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One long river of song : notes on wonder / Brian Doyle ; foreword by David James Duncan.

By: Doyle, Brian, 1956 November 6-2017 May 27 [author.].
Contributor(s): Duncan, David James [writer of foreword.].
Material type: materialTypeLabelBookPublisher: New York : Little, Brown and Company, 2019Copyright date: �2019Edition: First edition.Description: xix, 251 pages ; 24 cm.Content type: text Media type: unmediated Carrier type: volumeISBN: 9780316492898; 0316492892.Other title: 1 long river of song.Uniform titles: Essays. Selections Subject(s): Doyle, Brian, 1956 November 6-2017 May 27 | Authors, American | Life | BIOGRAPHY & AUTOBIOGRAPHY / Literary Figures | LITERARY COLLECTIONS / Essays | PHILOSOPHY / Essays | Doyle, Brian, 1956 November 6-2017 May 27 | Life | Authors, American | American essaysGenre/Form: Autobiographies. | Anecdotes. | Essays. | Anecdotes. | Autobiographies.DDC classification: 814/.54 | 818.609
Contents:
Joyus voladoras -- A shrew -- Tigers -- Leap -- Two hearts -- The deceased -- Eating dirt -- The anchoviad -- Illuminos -- Times tables -- My devils -- We did -- The sea -- Catch -- The meteorites -- First kiss -- [Silence] -- The final frontier -- Jones Beach -- The wonder of the look on her face -- The old typewriter in the basement -- The old Methodist church on Vashon Island -- Testimonio -- Mea culpa -- Brian Doyle interviews Brian Doyle -- Pants : a note -- 20 things the dog ate -- The Daoine s�idhe -- Angeline -- The way we do not say what we mean when we say what we say -- On not "beating" cancer -- The hawk -- The praying mantis moment -- Heartchitecture -- The greatest nature essay ever -- The creature beyond the mountains -- Hoop -- Our daily murder -- Because it's hard -- Irreconcilable dissonance -- Lost Dog Creek -- Raptorous -- An leabharlann -- The bullet -- Fishering -- Tyee -- Everyone thinks that awful comes by itself, but it doesn't -- The Four Gospels -- God -- Clairtonica Street -- Dawn and Mary -- His last game -- Memorial Day -- 100th Street -- God again -- Beer with Peter -- The lair -- A song for nurses -- Cool things -- Address unknown -- Hawk words -- Bird to bird -- To the beach -- Chessay -- Lines hatched on the back porch of Eudora Welty's House in Jackson, Mississippi -- Joey's doll's other arm -- The room in the firehouse -- Selections from letters and comments on my writing -- Billy Blake's trial -- On All Souls Day -- Two anesthesiologists -- Joey -- A prayer for you and yours -- His listening -- His weirdness -- The tender next minute -- His holiness the Dalai Lama, manifestation of Chenrezig, bodhisattva of compassion, stops the car along the road to watch children play soccer -- Two on two -- What were once pebbles are now cliffs -- Last prayer.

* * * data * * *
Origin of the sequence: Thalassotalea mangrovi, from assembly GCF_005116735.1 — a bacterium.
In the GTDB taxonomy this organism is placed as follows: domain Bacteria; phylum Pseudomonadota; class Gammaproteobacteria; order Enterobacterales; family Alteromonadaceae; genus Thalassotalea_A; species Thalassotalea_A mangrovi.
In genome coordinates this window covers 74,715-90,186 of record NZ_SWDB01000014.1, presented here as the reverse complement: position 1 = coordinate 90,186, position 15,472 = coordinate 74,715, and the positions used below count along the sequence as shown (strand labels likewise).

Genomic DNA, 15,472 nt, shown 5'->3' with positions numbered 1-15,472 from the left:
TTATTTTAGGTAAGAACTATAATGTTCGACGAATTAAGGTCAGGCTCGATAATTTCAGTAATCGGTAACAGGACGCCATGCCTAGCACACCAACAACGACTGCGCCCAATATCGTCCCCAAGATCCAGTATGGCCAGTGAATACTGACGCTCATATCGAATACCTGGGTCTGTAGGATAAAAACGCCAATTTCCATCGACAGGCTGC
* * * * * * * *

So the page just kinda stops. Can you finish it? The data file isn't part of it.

Summary: "When Brian Doyle passed away at the age of sixty after a bout with brain cancer, he left behind a cult-like following of devoted readers who regard his writing as one of the best-kept secrets of the twenty-first century. Doyle writes with a delightful sense of wonder about the sanctity of everyday things, and about love and connection in all their forms: spiritual love, brotherly love, romantic love, and even the love of a nine-foot sturgeon. At a moment when the world can sometimes feel darker than ever, Doyle's writing, which constantly evokes the humor and even bliss that life affords, is a balm. His essays manage to find, again and again, exquisite beauty in the quotidian, whether it's the awe of a child the first time she hears a river, or a husband's whiskers that a grieving widow misses seeing in her sink every morning. David James Duncan sums up Doyle's sensibilities best in his introduction to the collection: "Brian Doyle lived the pleasure of bearing daily witness to quiet glories hidden in people, places and creatures of little or no size, renown, or commercial value, and he brought inimitably playful or soaring or aching or heartfelt language to his tellings." A life's work, One Long River of Song invites readers to experience joy and wonder in ordinary moments that become, under Doyle's rapturous and exuberant gaze, extraordinary."--Jacket flap.